Recently, Napster co-founder Sean Parker announced the funding of the Parker Foundation and posited some advice for the coming wave of Silicon Valley “hacker philanthropists.” Parker’s fundamental critique is that traditional philanthropists are neither as transparent nor accountable as they should be, and lack the tools needed to measure impact and solve problems. This isn’t a radical proposition. Telling foundations that they need to do a better job maximizing and measuring impact is like telling a company they need to do a better job maximizing revenues.
The question isn’t whether we should do this. It’s how.
Parker’s critique of traditional philanthropy as a “strange and alien world made up of largely antiquated institutions” has a ring of truth; the philanthropy sector can be opaque and slow moving. Yet foundations and individual philanthropists have been trying to maximize impact for generations, and more so now than ever before. Ignoring these decades of experience and existing networks of experts doesn’t make you innovative—it simply means that you have a strong chance of reinventing the wheel.
To that end, we suggest that new philanthropists consider the following:
Scan the ecosystem first. Your ideas may seem disruptive, but there is a chance someone smart is already doing it. Before you embark on creating the next big thing, check to see if there are organizations, academics, or funders working in the same direction. Warren Buffet saw this in philanthropy and gave his money to Bill Gates. Matt Damon saw this in water and gave his money to Water.org. You wouldn’t get far trying to disrupt the ride-sharing market if you had never heard of Uber. The social sector is no different.
Make the time. Systemic change takes time for the doers and the donors. Changing the status quo on a given issue at scale requires a lot of work and substantial amounts of coordination. It’s easy to talk about “hackable” problems, but it’s much harder to find discrete issues where you can have an immediate impact, especially if you’re focused on broader social change; providing malaria nets, for example, is not the same as providing quality healthcare to a mostly rural population. So you need to understand why the status quo is the way it is. You need to understand who is working on that problem, and the extent to which they have—or haven’t—succeeded. If you want to give smart, you have to make the time to dig in or get someone else to.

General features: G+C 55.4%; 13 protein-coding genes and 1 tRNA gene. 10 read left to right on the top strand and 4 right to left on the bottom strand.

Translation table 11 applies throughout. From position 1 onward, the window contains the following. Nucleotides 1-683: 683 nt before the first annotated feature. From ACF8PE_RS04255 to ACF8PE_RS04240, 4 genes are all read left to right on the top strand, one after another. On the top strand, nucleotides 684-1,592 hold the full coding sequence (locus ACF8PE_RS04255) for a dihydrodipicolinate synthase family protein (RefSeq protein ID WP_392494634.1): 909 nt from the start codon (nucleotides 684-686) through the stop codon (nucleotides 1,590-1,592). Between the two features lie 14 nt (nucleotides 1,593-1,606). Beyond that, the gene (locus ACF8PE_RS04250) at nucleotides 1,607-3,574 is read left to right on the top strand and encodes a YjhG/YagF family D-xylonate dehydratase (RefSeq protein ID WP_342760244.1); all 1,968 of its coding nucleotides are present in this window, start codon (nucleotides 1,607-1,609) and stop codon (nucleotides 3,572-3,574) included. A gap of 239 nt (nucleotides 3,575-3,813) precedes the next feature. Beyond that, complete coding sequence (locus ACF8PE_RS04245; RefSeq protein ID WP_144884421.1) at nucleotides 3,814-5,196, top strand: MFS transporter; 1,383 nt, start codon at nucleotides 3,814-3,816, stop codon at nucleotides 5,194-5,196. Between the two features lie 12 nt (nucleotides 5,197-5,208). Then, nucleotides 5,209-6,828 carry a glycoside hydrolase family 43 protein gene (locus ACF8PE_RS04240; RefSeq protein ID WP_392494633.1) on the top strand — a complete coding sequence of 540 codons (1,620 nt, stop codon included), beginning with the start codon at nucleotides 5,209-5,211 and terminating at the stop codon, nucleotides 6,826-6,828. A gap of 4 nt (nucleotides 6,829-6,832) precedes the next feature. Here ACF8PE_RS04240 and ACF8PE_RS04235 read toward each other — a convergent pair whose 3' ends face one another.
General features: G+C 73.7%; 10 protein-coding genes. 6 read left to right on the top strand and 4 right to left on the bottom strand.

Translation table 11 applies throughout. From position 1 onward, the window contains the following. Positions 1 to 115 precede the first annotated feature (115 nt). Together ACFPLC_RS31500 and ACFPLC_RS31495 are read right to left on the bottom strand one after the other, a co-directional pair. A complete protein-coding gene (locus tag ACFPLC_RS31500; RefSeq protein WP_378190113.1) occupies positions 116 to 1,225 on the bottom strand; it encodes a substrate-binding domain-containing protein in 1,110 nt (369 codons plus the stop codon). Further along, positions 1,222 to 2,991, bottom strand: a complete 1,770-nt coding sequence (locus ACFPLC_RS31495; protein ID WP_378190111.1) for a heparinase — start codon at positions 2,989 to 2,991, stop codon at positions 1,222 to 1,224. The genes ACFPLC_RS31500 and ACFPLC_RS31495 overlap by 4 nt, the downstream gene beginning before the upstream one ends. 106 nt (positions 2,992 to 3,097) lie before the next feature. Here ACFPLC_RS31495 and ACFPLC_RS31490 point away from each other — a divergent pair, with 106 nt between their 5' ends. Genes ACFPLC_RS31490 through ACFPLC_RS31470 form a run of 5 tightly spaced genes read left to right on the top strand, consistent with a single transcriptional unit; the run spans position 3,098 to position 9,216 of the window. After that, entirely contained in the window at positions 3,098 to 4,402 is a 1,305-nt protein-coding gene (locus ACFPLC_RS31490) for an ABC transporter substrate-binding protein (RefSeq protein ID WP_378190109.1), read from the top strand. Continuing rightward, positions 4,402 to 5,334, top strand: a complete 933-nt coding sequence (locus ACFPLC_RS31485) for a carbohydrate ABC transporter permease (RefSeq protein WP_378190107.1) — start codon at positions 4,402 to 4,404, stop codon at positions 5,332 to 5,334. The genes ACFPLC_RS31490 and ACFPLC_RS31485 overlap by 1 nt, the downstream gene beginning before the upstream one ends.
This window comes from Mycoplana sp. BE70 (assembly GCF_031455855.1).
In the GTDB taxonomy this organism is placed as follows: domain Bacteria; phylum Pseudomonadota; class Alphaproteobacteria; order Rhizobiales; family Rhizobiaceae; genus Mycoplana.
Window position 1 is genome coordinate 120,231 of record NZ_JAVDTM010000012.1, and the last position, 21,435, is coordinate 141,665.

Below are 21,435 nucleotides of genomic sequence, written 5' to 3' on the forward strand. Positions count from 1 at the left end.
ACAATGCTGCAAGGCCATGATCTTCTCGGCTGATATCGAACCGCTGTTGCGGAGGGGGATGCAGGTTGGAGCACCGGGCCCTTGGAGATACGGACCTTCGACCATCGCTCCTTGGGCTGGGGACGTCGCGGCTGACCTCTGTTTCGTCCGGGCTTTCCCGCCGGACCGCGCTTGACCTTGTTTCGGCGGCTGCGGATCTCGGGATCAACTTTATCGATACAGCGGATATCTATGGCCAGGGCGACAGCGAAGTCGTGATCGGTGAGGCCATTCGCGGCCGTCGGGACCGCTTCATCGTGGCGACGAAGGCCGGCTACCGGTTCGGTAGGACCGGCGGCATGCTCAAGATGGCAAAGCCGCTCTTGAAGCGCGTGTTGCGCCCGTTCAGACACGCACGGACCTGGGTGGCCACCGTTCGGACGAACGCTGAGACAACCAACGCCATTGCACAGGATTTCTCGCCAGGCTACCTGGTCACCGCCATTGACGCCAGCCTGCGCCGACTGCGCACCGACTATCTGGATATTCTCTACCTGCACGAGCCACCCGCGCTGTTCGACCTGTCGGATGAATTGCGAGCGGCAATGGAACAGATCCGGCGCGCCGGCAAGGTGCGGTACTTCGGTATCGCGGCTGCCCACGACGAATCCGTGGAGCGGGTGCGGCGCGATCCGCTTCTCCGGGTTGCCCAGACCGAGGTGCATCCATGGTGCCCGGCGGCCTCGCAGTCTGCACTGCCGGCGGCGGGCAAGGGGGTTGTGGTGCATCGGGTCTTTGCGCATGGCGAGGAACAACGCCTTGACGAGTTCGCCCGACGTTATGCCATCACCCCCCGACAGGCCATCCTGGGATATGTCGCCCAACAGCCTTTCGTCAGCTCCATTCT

Get comfortable with ambiguity. For complex social issues, it’s difficult—if not impossible—to determine cause and effect. No single intervention will create better education outcomes or more-effective health care systems, much less resolve conflict in Syria. There are just too many players and factors involved. Impact is indeed difficult to measure, but attribution is even more difficult in so-called “wicked problems.” Before you start giving, decide whether you are comfortable working on an issue where, at best, you might be able to measure total impact but not your specific role in contributing to that impact.
Give unrestricted funding. One of the most profound lessons funders and service providers have learned is the essential role that unrestricted funding (often called general operating support) plays in helping organizations scale. When you tell a nonprofit they can only do certain things with the money in a certain timeframe, it fundamentally limits their flexibility and hence their ability to adapt, change, and grow. Can you imagine a venture capitalist giving money to Facebook, and then saying it could only use the funding for engineering, not for product development, servers, business development, or marketing? Exactly.
Use data as a tool, not a solution. The social sector is doing some exciting work on gathering and analyzing data related to social issues. In particular, we are doing a better job of capturing broader swathes of data, and using this to inform and test our interventions. But we need to remember that this data is almost always incomplete and may only tell part of the story. For instance, a child may fall behind in school because she doesn’t have enough to eat or because of a family history of abuse. Judging her performance solely as a function of the school environment is insufficient. We must know the limits of data and the value of testing ideas, measuring, sharing results, and trying again.
New philanthropists can do a tremendous amount of good. The fastest way to squander this opportunity is to ignore important lessons from our past.